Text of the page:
Meiko report calls on operators to think more about costly kitchen ‘blind spot’

Paul Anderson, managing director

Foodservice kitchens and their use of water – to cook, wash food and dishes, and clean – are “blind spots” when it comes to the energy-saving measures championed by operators, it has been claimed.  

Poor water management – including inefficient use, improperly maintained equipment, poor staff practices, sewer blockages and leakages – is costing the industry a significant sum of money and also contributing to water scarcity.

And according to the ‘Why Care About Water’ report from Meiko, the issue is impacting the sustainability of foodservice operations locally, such as when a business competes for water with its neighbours.

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Paul Anderson, managing director of Meiko UK, said: “Responsible water use is about interest in making this planet a better place. For users, it’s about savings on the bottom line: water costs can be between 1% and 2% of a UK-based company’s turnover. For warewasher manufacturers, it’s about better solutions. Every manufacturer should do the same. We need to agitate, to shake things up and to make sustainability the status quo.”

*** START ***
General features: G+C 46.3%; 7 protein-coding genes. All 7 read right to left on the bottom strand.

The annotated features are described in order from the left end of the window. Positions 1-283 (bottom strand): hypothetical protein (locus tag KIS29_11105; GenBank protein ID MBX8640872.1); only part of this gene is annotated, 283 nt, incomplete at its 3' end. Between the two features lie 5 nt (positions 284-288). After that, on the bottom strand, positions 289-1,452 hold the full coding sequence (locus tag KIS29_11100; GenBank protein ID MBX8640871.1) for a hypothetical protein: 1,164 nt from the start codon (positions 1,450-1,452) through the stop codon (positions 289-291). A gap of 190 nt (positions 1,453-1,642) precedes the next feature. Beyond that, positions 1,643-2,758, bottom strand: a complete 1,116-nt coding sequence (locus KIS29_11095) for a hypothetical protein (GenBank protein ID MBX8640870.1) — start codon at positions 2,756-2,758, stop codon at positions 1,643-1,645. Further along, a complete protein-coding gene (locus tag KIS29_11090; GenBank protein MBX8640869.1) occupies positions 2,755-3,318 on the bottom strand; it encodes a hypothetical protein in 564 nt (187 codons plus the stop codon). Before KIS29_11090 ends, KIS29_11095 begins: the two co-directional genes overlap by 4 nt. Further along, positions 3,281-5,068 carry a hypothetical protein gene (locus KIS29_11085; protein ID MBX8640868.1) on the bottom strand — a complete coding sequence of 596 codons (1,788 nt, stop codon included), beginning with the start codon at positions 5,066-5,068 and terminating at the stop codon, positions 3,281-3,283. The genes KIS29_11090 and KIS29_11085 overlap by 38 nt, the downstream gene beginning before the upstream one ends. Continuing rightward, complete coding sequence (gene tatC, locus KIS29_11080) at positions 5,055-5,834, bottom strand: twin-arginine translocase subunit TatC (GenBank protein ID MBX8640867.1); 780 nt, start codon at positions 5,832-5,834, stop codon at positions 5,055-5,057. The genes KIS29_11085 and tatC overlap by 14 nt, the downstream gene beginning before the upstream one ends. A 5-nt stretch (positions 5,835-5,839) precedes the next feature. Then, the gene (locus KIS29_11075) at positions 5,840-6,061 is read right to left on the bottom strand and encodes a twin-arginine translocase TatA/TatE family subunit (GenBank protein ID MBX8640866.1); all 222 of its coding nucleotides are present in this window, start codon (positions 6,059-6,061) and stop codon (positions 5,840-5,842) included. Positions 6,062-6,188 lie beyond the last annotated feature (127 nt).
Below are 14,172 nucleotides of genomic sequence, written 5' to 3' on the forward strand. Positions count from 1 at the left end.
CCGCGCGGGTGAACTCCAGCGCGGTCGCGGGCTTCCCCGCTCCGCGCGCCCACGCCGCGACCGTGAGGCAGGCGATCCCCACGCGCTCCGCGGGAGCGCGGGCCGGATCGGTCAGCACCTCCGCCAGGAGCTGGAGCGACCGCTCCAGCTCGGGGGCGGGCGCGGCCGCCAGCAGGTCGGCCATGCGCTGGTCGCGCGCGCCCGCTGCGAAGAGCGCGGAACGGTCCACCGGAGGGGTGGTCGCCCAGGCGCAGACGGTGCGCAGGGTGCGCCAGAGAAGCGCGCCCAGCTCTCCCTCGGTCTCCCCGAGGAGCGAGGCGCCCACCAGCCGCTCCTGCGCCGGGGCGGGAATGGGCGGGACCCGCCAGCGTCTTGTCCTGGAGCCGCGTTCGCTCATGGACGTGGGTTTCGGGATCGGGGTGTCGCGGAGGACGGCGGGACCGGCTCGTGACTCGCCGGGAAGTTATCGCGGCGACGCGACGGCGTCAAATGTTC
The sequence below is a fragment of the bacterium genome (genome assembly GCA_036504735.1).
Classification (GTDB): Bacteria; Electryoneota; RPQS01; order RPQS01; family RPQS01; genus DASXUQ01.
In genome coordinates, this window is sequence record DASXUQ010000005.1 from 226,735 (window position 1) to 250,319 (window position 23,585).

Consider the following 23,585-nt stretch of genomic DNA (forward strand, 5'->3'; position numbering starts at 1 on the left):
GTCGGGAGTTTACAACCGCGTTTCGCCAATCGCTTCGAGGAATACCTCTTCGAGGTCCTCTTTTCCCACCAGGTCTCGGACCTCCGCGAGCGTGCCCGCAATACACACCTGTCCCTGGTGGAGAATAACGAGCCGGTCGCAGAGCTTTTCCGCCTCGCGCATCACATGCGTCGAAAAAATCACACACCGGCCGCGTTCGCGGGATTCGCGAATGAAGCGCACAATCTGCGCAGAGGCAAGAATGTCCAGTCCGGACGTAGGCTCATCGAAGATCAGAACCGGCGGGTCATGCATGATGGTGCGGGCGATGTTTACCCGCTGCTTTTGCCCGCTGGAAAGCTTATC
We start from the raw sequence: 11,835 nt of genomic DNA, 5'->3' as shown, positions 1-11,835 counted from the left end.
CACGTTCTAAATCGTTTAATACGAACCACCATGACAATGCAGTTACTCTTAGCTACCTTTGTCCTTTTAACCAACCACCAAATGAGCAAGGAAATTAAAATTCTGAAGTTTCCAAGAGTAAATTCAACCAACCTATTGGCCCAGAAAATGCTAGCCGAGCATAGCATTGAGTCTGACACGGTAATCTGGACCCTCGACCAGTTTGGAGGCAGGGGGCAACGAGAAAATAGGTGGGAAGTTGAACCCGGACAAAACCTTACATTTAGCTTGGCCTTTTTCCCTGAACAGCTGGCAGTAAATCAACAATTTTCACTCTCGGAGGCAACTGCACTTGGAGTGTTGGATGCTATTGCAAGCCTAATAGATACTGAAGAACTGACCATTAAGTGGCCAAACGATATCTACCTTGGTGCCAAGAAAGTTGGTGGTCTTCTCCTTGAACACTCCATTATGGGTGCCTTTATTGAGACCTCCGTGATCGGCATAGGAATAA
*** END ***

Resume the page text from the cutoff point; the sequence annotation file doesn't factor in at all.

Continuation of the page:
Figures contained in the report show that operators could achieve savings of 30% to 50% by investing in no-cost and low-cost water reduction techniques and technologies. That is the equivalent of more than £1,000 a year on the bottom line.

Yet many operators are still focusing their water-saving efforts around washrooms rather than kitchens, and failing to educate staff in best practice actions.

“For operational foodservice staff, it’s easy to say, ‘it’s not my bill’ and leave the lights on, or the tap leaking and shrug off the consequences as ‘not my problem’. For warewasher manufacturers, it’s about cleaner solutions, not just clean plates,” continued Mr Anderson.

“We need to look at the bigger picture and the steps we can all take to make a difference. Yet as business leaders, this is where we can and must do more, not just for the bottom line for the business – although this is a great incentive – but so we are also doing our bit for the planet.”

Meiko’s report provides a best practice guide for foodservice operators who wish to improve their water management.

It sets out the business case and ethical case for responsible water management. And it provides a guide to implementing responsible practices in foodservice kitchens.


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Andrew Seymour

The author Andrew Seymour

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